2. Theatre Major  

    sorry you didn't like it... one thing to clear up is that NOMADS sponsors performances in alternative spaces, and so it wasn't completely a space issue.

    also, it's interesting that this reviewer was looking for a "statement" ... i thought that's what a lot of 20th century art attempted to destroy, the black and white "good guy vs. bad guy" GIVE ME A MESSAGE style of playwriting that Romanticism was all about... and this play was an interesting exploration of the importance of routine, or repeated "performances."

    Oh, and one more thing. If you're going to talk extensively about the acting, you can't say things like they had "great chemistry." That doesn't mean anything. At all.

  3. Anonymous  

    "To put it simply, how does one move on after the loss of a loved one without cheapening one’s commitment to the lost?"

    I think this is poorly distilled. This question relates pretty much only to Gene, while forgetting each of the other characters in the play (it's no surprise though, since Lida Benson when unremarked in this review). When we open our lens a little bit, the central question becomes about guilt and how we cope with guilt. Considered in this light, I think each character offered a nuanced statement about the human experience of guilt.

  4. Anonymous  

    It is actually called the "Theatre Department" at Barnard. Just sayin

  5. Also A Theatre Major  

    Umm, it is theatre major (both because its the name of the department and because the subject of study is -re while the space is -er) and you can check by tracking, but I'm not whoever that was.

    At the same time, I'm pretty sure "great chemistry" absolutely means something. It may not be specific but that doesn't mean it's invalid any more than saying "I enjoyed it" is invalid.

  6. Theatre watcher  

    I thought the actor playing Gene's character was incredibly nuanced. There was a definite change between his dynamic with Audrey at the beginning and later on in the piece, and he was really able to tell a story with his more subtle lines. His character was one that people avoid in the park, and I thought the mania the actor demonstrated was really on par with that- have you ever met a hobo? His develops a sanity Over the course of the piece that is beautifully redeeming. His performance was certainly intense, but not at all overacted.

    Also, the idea that the play goes nowhere is incorrect. There is a graceful arc that resolves in a dark finale- the hysteria becomes Harvey's as Gene comes back to himself, and this was done carefully and elegantly.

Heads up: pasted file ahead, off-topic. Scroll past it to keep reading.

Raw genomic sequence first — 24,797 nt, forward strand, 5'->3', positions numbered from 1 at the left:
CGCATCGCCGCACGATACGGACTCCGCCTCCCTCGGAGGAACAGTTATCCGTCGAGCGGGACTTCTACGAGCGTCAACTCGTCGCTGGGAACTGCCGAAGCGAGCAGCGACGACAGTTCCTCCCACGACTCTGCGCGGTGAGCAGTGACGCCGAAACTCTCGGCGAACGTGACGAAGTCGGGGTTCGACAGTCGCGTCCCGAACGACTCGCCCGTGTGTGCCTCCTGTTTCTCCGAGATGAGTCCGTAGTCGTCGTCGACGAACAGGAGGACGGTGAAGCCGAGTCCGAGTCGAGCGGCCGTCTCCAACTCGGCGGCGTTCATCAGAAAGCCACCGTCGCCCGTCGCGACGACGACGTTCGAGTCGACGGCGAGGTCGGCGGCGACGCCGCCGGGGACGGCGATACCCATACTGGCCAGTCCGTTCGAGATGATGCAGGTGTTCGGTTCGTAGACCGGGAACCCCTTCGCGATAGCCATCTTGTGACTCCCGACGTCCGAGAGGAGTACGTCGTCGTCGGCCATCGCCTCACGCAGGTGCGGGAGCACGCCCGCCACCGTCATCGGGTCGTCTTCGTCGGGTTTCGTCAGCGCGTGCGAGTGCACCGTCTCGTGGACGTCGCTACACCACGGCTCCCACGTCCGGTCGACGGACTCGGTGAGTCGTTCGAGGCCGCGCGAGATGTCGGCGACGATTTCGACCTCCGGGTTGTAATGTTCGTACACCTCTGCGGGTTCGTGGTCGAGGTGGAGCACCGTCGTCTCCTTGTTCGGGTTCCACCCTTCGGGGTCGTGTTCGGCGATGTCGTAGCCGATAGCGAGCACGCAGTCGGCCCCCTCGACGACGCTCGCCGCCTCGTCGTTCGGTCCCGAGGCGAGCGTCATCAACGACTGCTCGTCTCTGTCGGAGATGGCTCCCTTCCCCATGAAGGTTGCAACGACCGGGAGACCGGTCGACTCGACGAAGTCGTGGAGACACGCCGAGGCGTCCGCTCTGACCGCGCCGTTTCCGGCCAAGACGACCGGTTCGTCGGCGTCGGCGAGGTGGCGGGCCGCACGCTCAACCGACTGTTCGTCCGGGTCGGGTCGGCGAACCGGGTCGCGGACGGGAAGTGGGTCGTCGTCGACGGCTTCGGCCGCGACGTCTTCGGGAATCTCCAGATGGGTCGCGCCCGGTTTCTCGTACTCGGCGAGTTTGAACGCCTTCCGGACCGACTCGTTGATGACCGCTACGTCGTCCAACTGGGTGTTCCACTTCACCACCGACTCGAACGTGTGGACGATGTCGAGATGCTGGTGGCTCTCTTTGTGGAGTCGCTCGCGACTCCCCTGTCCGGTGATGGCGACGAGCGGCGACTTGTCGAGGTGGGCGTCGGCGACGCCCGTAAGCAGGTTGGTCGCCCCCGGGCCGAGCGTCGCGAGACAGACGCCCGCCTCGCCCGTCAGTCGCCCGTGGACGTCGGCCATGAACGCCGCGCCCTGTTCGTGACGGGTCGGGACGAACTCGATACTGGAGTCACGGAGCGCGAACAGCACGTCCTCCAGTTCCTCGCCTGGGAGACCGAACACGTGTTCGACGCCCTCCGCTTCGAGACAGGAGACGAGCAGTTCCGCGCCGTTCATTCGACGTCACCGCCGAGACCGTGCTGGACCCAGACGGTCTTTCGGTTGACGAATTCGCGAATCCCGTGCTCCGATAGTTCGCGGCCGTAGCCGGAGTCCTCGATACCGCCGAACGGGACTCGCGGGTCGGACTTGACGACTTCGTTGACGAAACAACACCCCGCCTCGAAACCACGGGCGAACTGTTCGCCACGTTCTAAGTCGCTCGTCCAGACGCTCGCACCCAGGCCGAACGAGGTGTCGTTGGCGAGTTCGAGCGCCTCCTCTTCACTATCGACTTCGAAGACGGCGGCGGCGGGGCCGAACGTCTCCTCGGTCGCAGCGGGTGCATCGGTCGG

This was one of the best performances I've seen all year.

  7. jus' sayin

    anyone who knows alex jones knows he is not usually the right person to pick up emotional nuance

    good try

  8. "Drama & Theatre Arts" major  

    Being involved in the show or having friends in it has, I think, set some people unnecessarily on the defensive. Largely uninvolved, I loved the play and production, but I also think this is a great review.

    NOMADS is awesome, because they are the only group putting up this kind of student work. But as these plays have often just been written, and are indeed being rewritten in the rehearsal process, any production should be seen as simply a step in what will hopefully be a longer development process. I think this play has enormous potential, but I also don't think it's done yet. And this review is probably the only critical voice the playwright will get on the work - as opposed to family, friends, collaborators, and producers looking for and seeing the many positive things. I'm not saying that this reviewer necessarily got everything right or should be held up as a dramaturgical guru of any kind, but I really hope the playwright pays attention to what one audience member experienced and cared enough about to voice, and that she will keep working on the play.

    As a theeturr (so there) student, I know I would - after the initial sting wore off, let's be real - ultimately appreciate this kind of engagement with something I made/wrote/performed, even if negative, simply because it proves someone paid attention enough to see that - not so shockingly - theatre made by students is made by students and therefore will have strengths and weaknesses. Clubs like NOMADS can really only benefit from critical reviews, because it means they've exposed their artists to an actually responsive audience.

    I'll admit I was bummed that there was no mention of Lida Benson's really excellent acting or of the inventive and resourceful art direction (the leaves!!!), but I think other commentary on the production values was pretty spot on. Even if Taylor was going for loony, it should be useful information that someone didn't buy it or was made uncomfortable by it. The park sound cue at every transition was also very indicative of the lack of sound designer (but hey it did the job and was ultimately effective). And I think Alex Katz is one of the most talented actors to show up on this campus in years.